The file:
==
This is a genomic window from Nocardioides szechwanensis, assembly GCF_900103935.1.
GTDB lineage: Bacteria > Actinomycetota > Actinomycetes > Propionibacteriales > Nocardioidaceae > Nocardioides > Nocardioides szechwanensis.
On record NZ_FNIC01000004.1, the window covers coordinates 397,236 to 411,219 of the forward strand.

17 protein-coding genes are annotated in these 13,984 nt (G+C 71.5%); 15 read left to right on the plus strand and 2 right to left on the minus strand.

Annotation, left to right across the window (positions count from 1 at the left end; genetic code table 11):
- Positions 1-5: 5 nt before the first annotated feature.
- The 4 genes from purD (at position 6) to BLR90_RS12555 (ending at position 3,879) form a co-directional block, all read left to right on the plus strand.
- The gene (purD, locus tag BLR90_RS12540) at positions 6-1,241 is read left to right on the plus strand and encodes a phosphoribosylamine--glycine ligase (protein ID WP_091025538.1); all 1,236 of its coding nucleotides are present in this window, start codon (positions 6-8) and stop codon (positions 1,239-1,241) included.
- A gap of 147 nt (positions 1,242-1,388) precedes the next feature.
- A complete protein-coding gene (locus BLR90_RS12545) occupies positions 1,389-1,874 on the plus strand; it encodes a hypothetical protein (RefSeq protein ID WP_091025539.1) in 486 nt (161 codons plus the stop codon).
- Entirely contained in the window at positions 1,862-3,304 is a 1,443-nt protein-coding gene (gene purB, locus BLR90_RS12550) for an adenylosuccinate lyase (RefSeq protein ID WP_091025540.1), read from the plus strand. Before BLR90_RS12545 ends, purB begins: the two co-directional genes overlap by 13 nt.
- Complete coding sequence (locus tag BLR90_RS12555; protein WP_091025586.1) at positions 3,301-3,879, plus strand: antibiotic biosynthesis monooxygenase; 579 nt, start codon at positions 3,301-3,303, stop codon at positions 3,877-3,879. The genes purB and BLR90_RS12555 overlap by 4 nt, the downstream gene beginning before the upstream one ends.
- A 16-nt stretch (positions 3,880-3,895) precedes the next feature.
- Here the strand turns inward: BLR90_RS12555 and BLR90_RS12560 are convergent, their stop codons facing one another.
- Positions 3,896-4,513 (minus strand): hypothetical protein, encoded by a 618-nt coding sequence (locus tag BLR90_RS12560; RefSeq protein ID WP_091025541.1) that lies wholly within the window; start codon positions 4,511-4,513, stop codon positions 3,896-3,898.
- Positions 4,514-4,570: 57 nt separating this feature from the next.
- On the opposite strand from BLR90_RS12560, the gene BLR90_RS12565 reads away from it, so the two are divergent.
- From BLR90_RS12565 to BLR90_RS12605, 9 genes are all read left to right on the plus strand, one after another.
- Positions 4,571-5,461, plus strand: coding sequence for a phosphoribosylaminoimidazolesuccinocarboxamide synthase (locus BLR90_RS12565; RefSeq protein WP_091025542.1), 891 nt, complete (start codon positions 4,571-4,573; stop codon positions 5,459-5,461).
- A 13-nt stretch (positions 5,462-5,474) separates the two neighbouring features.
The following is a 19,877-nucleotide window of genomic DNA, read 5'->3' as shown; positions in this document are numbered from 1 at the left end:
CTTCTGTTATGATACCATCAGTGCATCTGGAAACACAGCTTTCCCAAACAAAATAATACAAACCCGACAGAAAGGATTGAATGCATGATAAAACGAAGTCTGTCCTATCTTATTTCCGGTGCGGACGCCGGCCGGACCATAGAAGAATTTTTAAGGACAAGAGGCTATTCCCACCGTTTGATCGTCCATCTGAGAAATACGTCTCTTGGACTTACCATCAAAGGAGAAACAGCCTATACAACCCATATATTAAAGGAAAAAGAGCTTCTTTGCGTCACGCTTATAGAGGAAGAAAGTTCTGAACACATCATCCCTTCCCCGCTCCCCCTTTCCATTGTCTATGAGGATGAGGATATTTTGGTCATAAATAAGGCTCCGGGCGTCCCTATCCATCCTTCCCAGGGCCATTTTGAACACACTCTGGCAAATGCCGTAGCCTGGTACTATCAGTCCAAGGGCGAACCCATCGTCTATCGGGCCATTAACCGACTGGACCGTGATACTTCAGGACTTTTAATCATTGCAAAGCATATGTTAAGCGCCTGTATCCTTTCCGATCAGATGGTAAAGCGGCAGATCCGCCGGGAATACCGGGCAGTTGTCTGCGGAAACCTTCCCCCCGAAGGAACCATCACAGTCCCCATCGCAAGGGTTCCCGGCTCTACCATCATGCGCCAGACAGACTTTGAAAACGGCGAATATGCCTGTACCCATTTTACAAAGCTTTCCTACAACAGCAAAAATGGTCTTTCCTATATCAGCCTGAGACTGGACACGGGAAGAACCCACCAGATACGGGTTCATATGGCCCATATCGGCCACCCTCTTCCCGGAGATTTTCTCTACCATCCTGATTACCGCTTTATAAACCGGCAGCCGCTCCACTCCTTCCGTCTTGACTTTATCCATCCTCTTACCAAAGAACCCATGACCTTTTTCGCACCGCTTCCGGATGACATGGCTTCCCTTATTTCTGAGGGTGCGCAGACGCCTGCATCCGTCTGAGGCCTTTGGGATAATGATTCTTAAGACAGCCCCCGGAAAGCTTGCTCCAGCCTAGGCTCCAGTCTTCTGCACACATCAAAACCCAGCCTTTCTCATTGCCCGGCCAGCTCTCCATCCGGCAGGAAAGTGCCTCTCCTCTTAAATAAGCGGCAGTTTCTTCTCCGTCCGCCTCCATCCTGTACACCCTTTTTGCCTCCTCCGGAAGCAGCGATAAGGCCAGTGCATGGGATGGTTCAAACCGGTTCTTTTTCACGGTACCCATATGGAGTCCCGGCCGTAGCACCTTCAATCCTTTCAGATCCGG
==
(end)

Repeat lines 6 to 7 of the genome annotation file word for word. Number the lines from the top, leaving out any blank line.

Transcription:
- Positions 1-5: 5 nt before the first annotated feature.
- The 4 genes from purD (at position 6) to BLR90_RS12555 (ending at position 3,879) form a co-directional block, all read left to right on the plus strand.